Back in December 2012, I wrote a blog post about some Autodesk employees using a Raspberry Pi computer to read to the blind. To this day, that blog post gets questions about how they did it. So I decided to write up a follow-up.
Here was the idea. With one camera and one speaker, a Raspberry Pi Computer can be used as an assistant to read a book to the blind. Usually the blind have to read Braille by touching their fingers to the page. This traditional approach requires that they obtain a special copy of each desired book instead of a standard one off the shelf. If they have this machine, the camera can take a photograph of a book's page, the application installed in the Pi computer can translate the photo to an article, and then the application can read the article aloud through a speaker. This new approach opens up a world of books to the blind that are not available in Braille.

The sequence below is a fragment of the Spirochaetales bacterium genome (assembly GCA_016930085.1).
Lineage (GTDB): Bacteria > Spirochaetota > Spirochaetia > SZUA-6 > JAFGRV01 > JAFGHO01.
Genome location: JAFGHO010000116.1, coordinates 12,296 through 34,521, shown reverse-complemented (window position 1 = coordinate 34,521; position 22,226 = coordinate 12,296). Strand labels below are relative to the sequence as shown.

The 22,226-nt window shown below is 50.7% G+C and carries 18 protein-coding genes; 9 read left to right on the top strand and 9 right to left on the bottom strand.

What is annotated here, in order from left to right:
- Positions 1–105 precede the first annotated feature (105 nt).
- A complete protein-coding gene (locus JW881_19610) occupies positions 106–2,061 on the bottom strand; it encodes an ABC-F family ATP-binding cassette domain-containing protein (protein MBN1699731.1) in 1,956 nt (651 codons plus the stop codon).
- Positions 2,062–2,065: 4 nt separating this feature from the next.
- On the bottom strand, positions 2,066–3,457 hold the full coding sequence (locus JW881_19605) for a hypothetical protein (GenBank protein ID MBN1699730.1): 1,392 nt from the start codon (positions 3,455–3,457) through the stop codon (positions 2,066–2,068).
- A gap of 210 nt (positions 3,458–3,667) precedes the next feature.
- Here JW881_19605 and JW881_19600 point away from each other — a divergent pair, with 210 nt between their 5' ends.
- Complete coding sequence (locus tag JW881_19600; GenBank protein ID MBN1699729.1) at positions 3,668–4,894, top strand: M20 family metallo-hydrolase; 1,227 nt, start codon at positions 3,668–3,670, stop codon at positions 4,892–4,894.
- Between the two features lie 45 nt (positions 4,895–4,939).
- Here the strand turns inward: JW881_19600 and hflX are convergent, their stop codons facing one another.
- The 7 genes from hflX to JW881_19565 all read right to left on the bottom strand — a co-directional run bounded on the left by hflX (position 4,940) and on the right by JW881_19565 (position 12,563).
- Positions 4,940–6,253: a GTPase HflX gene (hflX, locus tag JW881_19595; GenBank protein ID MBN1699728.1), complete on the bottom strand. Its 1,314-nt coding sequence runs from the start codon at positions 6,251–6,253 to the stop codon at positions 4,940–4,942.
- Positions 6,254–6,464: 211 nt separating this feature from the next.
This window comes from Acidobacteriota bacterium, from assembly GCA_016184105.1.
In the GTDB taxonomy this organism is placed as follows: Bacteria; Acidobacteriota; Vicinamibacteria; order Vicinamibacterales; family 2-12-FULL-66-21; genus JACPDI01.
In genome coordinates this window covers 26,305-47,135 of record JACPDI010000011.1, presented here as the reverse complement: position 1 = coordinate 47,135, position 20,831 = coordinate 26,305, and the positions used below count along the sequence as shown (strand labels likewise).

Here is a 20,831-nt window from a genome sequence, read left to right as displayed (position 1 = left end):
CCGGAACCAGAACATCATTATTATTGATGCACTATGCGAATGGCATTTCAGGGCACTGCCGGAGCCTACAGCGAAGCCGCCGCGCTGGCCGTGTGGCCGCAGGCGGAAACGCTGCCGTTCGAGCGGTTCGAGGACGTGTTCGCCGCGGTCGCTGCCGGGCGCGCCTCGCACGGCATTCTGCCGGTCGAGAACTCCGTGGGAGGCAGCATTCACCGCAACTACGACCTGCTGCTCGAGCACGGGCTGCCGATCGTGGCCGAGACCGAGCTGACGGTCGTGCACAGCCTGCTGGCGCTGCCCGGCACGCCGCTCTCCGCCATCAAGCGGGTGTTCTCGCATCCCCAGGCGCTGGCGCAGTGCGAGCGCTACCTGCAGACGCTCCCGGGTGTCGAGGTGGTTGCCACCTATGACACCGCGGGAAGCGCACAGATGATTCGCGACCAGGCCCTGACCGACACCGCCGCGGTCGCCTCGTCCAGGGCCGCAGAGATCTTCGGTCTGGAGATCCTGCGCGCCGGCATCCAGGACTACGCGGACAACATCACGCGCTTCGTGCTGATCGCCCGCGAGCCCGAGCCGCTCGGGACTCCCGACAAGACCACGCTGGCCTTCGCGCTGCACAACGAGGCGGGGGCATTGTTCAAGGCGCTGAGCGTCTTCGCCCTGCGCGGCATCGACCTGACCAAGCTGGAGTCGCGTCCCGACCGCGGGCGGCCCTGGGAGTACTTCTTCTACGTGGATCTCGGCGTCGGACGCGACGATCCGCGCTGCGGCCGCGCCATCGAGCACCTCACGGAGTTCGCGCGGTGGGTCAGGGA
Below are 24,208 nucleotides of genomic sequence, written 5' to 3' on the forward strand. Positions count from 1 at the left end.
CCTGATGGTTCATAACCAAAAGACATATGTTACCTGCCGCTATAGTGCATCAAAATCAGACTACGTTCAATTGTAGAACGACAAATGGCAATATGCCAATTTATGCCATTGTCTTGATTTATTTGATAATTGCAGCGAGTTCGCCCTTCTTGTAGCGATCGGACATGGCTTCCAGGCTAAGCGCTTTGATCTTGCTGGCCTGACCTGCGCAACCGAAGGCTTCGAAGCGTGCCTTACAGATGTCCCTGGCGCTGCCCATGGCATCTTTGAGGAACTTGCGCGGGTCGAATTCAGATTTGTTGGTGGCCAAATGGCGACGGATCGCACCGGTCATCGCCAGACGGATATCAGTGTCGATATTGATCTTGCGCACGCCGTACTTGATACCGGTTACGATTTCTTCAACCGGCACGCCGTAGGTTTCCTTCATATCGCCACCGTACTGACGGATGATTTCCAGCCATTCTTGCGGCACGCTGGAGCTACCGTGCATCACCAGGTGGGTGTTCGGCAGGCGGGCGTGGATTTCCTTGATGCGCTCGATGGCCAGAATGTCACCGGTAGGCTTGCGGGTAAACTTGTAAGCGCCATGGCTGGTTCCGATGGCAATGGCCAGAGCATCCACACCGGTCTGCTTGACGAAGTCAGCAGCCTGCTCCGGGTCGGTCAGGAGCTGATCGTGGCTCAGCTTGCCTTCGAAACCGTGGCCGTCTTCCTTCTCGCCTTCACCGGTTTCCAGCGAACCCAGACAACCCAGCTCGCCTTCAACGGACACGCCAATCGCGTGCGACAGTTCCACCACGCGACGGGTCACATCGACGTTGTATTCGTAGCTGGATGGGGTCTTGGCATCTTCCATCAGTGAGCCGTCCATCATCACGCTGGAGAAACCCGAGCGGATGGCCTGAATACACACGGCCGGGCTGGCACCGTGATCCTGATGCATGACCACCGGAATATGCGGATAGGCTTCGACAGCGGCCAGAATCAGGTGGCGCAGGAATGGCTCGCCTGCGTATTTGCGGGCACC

Employee, Norman Hu, worked with his peers in Shanghai on completing the project. They created this 4-minute video:
Senior Software Engineer, Quill Chen, provided me with the recipe:
So here are the ingredients:
A Raspberry Pi is a small and affordable computer that you can use to learn programming.
Tesseract is an open source optical character reader.
eSpeak is an open source software speech synthesizer for English and other languages.
We are very proud of what these employes accomplished. When we held our internal contest to see what our employees could do with Raspberry Pies, we had not envisioned such a worthy project. Well done, team (Norman Hu, Quill Chen, Gavin Jiang, Christopher Zhang).
Reading aloud is alive in the lab.